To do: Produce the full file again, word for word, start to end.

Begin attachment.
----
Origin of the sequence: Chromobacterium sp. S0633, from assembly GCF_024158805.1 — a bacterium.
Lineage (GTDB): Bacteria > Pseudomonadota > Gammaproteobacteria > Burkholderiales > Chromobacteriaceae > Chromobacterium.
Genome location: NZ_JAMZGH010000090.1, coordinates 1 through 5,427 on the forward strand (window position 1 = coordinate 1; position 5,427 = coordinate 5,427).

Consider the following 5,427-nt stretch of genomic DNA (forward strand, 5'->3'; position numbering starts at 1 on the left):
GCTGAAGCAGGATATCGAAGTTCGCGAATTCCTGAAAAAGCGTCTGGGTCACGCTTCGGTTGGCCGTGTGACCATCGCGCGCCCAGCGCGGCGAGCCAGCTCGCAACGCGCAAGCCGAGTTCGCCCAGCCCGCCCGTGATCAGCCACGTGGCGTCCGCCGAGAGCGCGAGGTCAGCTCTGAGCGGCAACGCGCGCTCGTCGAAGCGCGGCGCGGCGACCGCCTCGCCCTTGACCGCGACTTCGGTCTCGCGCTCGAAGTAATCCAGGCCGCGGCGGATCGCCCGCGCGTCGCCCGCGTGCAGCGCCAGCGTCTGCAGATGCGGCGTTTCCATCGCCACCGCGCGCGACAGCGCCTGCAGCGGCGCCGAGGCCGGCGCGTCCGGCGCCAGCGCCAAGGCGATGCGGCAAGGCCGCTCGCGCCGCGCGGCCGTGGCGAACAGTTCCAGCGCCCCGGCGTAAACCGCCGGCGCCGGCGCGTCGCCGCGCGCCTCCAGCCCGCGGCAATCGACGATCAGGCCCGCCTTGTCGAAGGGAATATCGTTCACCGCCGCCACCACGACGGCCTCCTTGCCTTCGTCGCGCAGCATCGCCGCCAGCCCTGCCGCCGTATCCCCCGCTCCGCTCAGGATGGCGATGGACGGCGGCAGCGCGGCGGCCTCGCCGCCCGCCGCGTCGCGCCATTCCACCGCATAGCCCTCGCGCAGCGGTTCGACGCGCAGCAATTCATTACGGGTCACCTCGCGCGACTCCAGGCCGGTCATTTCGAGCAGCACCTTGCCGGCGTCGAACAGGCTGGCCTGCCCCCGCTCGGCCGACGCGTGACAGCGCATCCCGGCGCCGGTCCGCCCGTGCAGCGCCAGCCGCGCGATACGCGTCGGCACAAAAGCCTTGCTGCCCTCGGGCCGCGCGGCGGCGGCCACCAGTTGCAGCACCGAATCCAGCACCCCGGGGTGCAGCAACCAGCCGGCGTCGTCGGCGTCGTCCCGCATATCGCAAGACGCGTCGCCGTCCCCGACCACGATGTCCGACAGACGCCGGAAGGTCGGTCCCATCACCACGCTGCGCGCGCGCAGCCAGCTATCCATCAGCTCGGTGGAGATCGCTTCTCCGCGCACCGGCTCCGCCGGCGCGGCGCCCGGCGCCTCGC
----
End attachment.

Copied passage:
Origin of the sequence: Chromobacterium sp. S0633, from assembly GCF_024158805.1 — a bacterium.
Lineage (GTDB): Bacteria > Pseudomonadota > Gammaproteobacteria > Burkholderiales > Chromobacteriaceae > Chromobacterium.
Genome location: NZ_JAMZGH010000090.1, coordinates 1 through 5,427 on the forward strand (window position 1 = coordinate 1; position 5,427 = coordinate 5,427).

Consider the following 5,427-nt stretch of genomic DNA (forward strand, 5'->3'; position numbering starts at 1 on the left):
GCTGAAGCAGGATATCGAAGTTCGCGAATTCCTGAAAAAGCGTCTGGGTCACGCTTCGGTTGGCCGTGTGACCATCGCGCGCCCAGCGCGGCGAGCCAGCTCGCAACGCGCAAGCCGAGTTCGCCCAGCCCGCCCGTGATCAGCCACGTGGCGTCCGCCGAGAGCGCGAGGTCAGCTCTGAGCGGCAACGCGCGCTCGTCGAAGCGCGGCGCGGCGACCGCCTCGCCCTTGACCGCGACTTCGGTCTCGCGCTCGAAGTAATCCAGGCCGCGGCGGATCGCCCGCGCGTCGCCCGCGTGCAGCGCCAGCGTCTGCAGATGCGGCGTTTCCATCGCCACCGCGCGCGACAGCGCCTGCAGCGGCGCCGAGGCCGGCGCGTCCGGCGCCAGCGCCAAGGCGATGCGGCAAGGCCGCTCGCGCCGCGCGGCCGTGGCGAACAGTTCCAGCGCCCCGGCGTAAACCGCCGGCGCCGGCGCGTCGCCGCGCGCCTCCAGCCCGCGGCAATCGACGATCAGGCCCGCCTTGTCGAAGGGAATATCGTTCACCGCCGCCACCACGACGGCCTCCTTGCCTTCGTCGCGCAGCATCGCCGCCAGCCCTGCCGCCGTATCCCCCGCTCCGCTCAGGATGGCGATGGACGGCGGCAGCGCGGCGGCCTCGCCGCCCGCCGCGTCGCGCCATTCCACCGCATAGCCCTCGCGCAGCGGTTCGACGCGCAGCAATTCATTACGGGTCACCTCGCGCGACTCCAGGCCGGTCATTTCGAGCAGCACCTTGCCGGCGTCGAACAGGCTGGCCTGCCCCCGCTCGGCCGACGCGTGACAGCGCATCCCGGCGCCGGTCCGCCCGTGCAGCGCCAGCCGCGCGATACGCGTCGGCACAAAAGCCTTGCTGCCCTCGGGCCGCGCGGCGGCGGCCACCAGTTGCAGCACCGAATCCAGCACCCCGGGGTGCAGCAACCAGCCGGCGTCGTCGGCGTCGTCCCGCATATCGCAAGACGCGTCGCCGTCCCCGACCACGATGTCCGACAGACGCCGGAAGGTCGGTCCCATCACCACGCTGCGCGCGCGCAGCCAGCTATCCATCAGCTCGGTGGAGATCGCTTCTCCGCGCACCGGCTCCGCCGGCGCGGCGCCCGGCGCCTCGC